tocacco plant Native American Tobaccoo flower, leaves, and buds

tocacco Tobacco is an annual or bi-annual growing 1-3 meters tall with large sticky leaves that contain nicotine. Native to the Americas, tobacco has a long history of use as a shamanic inebriant and stimulant. It is extremely popular and well-known for its addictive potential.

tocacco nicotina Nicotiana tabacum

tocacco Nicotiana rustica leaves. Nicotiana rustica leaves have a nicotine content as high as 9%, whereas Nicotiana tabacum (common tobacco) leaves contain about 1 to 3%

tocacco cigar A cigar is a tightly rolled bundle of dried and fermented tobacco which is ignited so that its smoke may be drawn into the mouth. Cigar tobacco is grown in significant quantities in Brazil, Cameroon, Cuba, Dominican Republic, Honduras, Indonesia, Mexico, Nicaragua, Sumatra, Philippines, and the Eastern United States.

tocacco Tobacco is an agricultural product processed from the fresh leaves of plants in the genus Nicotiana. It can be consumed, used as an organic pesticide, and in the form of nicotine tartrate it is used in some medicines. In consumption it may be in the form of cigarettes smoking, snuffing, chewing, dipping tobacco, or snus.

tocacco
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Paying More to Use Tobacco: City raising smokers’ premiums

Winston-Salem workers who use tobacco will be eligible only for the city’s basic health-coverage plan.smoke cigarettes

A new city policy will try to save money by raising health-insurance premiums for municipal employees who use tobacco products, a change that has some workers upset.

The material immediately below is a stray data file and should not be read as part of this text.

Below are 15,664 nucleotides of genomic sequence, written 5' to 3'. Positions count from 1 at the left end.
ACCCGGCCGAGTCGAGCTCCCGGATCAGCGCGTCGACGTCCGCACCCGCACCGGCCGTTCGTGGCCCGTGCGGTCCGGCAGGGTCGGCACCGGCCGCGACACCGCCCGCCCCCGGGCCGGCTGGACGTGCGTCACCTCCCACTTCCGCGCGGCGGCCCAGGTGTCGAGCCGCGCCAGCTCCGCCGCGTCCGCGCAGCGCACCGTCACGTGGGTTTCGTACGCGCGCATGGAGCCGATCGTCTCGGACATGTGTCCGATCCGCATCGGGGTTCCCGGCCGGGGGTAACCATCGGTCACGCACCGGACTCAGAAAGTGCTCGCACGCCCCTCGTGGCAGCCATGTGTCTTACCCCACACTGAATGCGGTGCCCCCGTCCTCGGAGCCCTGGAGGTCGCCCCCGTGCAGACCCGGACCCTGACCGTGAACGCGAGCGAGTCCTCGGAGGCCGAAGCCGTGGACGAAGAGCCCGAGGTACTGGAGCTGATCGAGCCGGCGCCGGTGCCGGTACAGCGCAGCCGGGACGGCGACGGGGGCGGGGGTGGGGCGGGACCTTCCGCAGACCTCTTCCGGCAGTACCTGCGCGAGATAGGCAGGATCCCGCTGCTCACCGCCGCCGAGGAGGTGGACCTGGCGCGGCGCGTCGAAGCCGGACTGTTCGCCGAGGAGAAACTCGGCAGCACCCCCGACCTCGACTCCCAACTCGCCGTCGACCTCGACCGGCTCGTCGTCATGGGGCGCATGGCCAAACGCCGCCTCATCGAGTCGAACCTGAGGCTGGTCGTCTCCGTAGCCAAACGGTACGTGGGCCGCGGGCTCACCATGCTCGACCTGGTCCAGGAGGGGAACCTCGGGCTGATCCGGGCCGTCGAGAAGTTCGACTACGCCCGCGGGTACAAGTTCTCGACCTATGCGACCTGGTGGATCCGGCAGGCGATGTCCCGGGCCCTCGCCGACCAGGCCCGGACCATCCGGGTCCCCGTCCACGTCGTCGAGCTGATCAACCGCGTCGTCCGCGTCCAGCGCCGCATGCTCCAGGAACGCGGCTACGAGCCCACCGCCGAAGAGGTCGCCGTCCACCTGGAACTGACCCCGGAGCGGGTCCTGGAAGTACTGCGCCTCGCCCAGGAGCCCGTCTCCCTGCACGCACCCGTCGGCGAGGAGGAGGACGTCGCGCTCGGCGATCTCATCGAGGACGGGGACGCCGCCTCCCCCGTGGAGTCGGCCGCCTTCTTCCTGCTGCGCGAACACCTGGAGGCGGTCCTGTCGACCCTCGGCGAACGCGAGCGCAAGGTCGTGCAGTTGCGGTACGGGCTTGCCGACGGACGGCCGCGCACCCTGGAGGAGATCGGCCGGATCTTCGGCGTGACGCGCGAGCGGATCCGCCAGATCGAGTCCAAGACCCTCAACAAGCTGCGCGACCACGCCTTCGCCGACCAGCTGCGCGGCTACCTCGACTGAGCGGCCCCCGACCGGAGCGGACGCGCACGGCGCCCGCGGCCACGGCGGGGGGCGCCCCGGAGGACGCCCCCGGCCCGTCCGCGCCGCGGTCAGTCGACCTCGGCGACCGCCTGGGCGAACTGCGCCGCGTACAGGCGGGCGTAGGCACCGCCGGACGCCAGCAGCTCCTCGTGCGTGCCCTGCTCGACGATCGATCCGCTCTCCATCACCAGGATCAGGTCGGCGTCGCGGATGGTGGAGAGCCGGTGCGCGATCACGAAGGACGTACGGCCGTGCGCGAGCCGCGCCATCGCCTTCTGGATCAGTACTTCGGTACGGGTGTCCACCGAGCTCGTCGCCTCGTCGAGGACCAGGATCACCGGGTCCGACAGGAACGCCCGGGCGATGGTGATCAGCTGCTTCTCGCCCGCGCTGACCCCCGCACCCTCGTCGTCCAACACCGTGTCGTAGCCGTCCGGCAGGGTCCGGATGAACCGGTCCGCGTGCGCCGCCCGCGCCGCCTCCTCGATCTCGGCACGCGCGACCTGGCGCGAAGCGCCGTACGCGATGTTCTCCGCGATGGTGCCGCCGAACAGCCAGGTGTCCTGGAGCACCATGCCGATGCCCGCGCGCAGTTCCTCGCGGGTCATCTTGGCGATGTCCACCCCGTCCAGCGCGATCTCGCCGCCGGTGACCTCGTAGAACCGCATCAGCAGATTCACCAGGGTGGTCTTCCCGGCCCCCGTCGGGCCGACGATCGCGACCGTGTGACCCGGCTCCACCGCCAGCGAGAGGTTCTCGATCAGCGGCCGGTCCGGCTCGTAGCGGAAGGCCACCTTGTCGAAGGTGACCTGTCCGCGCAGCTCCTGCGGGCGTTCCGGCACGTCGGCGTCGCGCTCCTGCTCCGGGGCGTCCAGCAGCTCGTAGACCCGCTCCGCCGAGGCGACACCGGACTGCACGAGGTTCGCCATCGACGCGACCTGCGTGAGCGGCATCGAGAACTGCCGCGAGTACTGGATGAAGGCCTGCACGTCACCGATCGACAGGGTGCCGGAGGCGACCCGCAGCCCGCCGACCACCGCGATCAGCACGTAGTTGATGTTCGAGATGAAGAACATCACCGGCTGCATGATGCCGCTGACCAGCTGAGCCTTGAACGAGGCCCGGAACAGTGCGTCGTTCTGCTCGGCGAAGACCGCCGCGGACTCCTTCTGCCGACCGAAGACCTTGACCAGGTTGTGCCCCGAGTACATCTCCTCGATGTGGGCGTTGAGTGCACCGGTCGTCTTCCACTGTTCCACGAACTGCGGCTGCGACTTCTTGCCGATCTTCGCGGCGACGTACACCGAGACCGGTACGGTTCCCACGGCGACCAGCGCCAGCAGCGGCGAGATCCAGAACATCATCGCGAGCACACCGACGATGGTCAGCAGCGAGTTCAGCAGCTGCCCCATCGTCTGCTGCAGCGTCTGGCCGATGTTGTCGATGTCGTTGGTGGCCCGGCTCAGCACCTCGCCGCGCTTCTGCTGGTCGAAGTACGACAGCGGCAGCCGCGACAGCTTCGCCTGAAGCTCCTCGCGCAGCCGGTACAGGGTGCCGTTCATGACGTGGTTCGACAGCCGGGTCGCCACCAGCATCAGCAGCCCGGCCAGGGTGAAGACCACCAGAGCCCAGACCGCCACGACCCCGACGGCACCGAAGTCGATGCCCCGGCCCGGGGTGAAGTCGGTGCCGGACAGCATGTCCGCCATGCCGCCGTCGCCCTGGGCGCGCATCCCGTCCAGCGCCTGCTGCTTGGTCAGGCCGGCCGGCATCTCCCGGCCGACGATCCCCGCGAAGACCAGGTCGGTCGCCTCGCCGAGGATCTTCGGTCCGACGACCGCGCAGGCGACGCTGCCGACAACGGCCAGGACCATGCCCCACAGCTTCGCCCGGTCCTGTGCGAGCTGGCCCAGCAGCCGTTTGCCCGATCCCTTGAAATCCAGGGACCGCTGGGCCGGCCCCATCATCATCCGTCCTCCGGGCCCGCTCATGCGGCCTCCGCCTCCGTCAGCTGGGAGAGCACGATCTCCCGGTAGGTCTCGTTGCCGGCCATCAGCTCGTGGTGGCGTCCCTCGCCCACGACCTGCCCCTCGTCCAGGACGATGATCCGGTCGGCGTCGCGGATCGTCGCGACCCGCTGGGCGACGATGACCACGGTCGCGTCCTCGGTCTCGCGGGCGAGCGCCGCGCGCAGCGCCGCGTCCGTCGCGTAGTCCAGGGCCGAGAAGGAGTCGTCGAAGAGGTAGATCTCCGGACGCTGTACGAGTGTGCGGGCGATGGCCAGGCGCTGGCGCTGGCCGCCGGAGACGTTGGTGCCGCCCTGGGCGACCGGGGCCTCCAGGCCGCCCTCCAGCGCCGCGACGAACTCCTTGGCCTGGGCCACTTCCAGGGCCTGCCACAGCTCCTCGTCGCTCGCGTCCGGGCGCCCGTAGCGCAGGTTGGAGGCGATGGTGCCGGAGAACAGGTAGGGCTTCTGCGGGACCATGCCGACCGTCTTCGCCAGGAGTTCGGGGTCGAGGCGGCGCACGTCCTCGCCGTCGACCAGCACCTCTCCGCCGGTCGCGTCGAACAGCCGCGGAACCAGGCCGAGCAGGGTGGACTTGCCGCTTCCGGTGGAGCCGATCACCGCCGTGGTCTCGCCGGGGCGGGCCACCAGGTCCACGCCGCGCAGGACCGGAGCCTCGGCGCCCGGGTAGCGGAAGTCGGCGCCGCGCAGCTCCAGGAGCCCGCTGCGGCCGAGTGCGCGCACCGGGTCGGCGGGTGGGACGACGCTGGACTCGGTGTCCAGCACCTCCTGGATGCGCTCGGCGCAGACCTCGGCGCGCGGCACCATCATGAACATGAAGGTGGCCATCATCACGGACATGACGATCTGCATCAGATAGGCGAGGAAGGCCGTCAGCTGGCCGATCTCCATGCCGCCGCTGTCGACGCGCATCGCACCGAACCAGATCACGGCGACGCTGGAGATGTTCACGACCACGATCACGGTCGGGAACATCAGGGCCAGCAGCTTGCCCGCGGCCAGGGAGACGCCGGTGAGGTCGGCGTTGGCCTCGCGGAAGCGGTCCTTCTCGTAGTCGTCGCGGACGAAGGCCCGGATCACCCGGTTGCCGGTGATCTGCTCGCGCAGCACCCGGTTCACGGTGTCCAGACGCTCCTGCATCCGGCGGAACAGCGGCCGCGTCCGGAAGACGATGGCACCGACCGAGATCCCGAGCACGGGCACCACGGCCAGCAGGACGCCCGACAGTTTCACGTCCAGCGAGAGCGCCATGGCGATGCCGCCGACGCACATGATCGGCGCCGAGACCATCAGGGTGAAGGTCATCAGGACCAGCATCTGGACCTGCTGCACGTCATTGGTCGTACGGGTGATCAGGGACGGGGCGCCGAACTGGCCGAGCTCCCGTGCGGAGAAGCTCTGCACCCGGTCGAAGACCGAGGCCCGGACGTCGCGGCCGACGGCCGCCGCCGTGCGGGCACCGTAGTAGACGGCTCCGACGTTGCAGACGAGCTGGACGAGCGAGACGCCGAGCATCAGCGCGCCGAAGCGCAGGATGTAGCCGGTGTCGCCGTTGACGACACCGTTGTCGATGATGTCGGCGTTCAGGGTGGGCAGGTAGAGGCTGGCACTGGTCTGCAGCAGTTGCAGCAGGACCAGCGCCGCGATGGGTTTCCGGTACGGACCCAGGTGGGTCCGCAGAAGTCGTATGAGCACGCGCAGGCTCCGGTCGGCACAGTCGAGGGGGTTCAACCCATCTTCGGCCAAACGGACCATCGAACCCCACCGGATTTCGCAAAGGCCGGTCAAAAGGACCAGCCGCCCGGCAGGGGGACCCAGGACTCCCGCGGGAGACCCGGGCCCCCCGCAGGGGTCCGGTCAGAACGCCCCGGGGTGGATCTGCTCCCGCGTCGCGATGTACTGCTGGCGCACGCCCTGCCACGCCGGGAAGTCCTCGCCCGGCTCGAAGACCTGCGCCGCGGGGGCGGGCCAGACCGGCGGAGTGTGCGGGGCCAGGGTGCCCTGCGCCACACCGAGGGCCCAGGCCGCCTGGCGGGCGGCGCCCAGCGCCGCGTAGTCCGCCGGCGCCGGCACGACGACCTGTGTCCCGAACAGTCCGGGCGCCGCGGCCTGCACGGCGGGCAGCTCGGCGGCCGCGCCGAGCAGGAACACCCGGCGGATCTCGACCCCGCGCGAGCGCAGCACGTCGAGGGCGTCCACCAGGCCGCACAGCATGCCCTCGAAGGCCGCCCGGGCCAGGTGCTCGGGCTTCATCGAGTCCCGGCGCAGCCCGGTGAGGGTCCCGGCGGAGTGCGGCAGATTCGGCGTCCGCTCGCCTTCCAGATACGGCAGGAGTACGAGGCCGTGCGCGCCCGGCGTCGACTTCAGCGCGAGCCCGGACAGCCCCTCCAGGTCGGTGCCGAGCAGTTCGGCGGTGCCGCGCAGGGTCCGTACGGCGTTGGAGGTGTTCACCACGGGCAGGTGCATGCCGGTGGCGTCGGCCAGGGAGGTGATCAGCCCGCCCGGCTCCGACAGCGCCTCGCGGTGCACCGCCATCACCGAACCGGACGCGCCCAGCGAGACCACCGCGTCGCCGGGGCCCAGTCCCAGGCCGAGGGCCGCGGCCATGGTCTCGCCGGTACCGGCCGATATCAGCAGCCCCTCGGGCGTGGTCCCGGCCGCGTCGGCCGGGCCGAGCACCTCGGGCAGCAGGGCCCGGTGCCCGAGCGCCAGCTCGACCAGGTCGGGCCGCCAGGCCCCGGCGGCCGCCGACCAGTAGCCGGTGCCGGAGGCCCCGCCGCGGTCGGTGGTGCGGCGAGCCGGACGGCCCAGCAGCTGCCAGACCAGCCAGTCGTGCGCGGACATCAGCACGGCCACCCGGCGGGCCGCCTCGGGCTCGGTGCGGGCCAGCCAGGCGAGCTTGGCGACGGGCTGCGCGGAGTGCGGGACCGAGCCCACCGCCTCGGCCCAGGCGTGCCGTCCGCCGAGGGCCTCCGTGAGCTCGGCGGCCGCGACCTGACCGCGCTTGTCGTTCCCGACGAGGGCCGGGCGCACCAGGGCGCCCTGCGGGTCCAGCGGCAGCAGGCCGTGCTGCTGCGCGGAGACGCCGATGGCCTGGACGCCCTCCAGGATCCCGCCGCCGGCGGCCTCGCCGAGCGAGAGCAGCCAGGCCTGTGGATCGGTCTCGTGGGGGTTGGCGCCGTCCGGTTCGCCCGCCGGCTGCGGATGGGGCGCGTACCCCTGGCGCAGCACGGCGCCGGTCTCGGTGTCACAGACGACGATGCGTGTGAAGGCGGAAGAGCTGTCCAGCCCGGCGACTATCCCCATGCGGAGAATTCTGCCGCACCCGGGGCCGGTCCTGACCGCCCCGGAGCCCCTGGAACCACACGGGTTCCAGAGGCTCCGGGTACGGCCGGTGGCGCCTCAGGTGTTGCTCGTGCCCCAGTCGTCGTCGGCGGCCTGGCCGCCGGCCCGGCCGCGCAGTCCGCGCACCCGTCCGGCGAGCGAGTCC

Starting in January, health-insurance premiums will go up by an undetermined amount for city employees unless they take a test to prove they are tobacco-free, defined as having no nicotine in their body.

In addition, for the first time, people who smoke or use other tobacco products will be eligible only for the city’s basic health-coverage plan. They will not qualify for the city’s Basic Plus health plan, in which the city covers more costs.

Martha Wheelock, an assistant city manager, said that health-care costs are still being analyzed and the exact amount of the premium increase is not yet clear, although a preliminary figure of $20 per month was given in the city’s proposed 2010-11 budget.

Wheelock said that having tobacco users pay more for health insurance continues a trend of trying to keep down costs overall.

“We as a city have talked about smoking in particular for a number of years, at least internally, and I think we’re ultra-sensitive to the topic given where we live and the roots of our city,” she said.

The city’s projected health-care costs for 2010 are $20.9 million — up 10 percent. Winston-Salem is self-insured; BlueCross BlueShield of North Carolina administers the city’s plan.

Last year, all premiums went up 25 percent, but those who joined an expanded wellness program and took biometric tests were eligible to pay the old amount. About 80 percent to 90 percent of employees took the screening.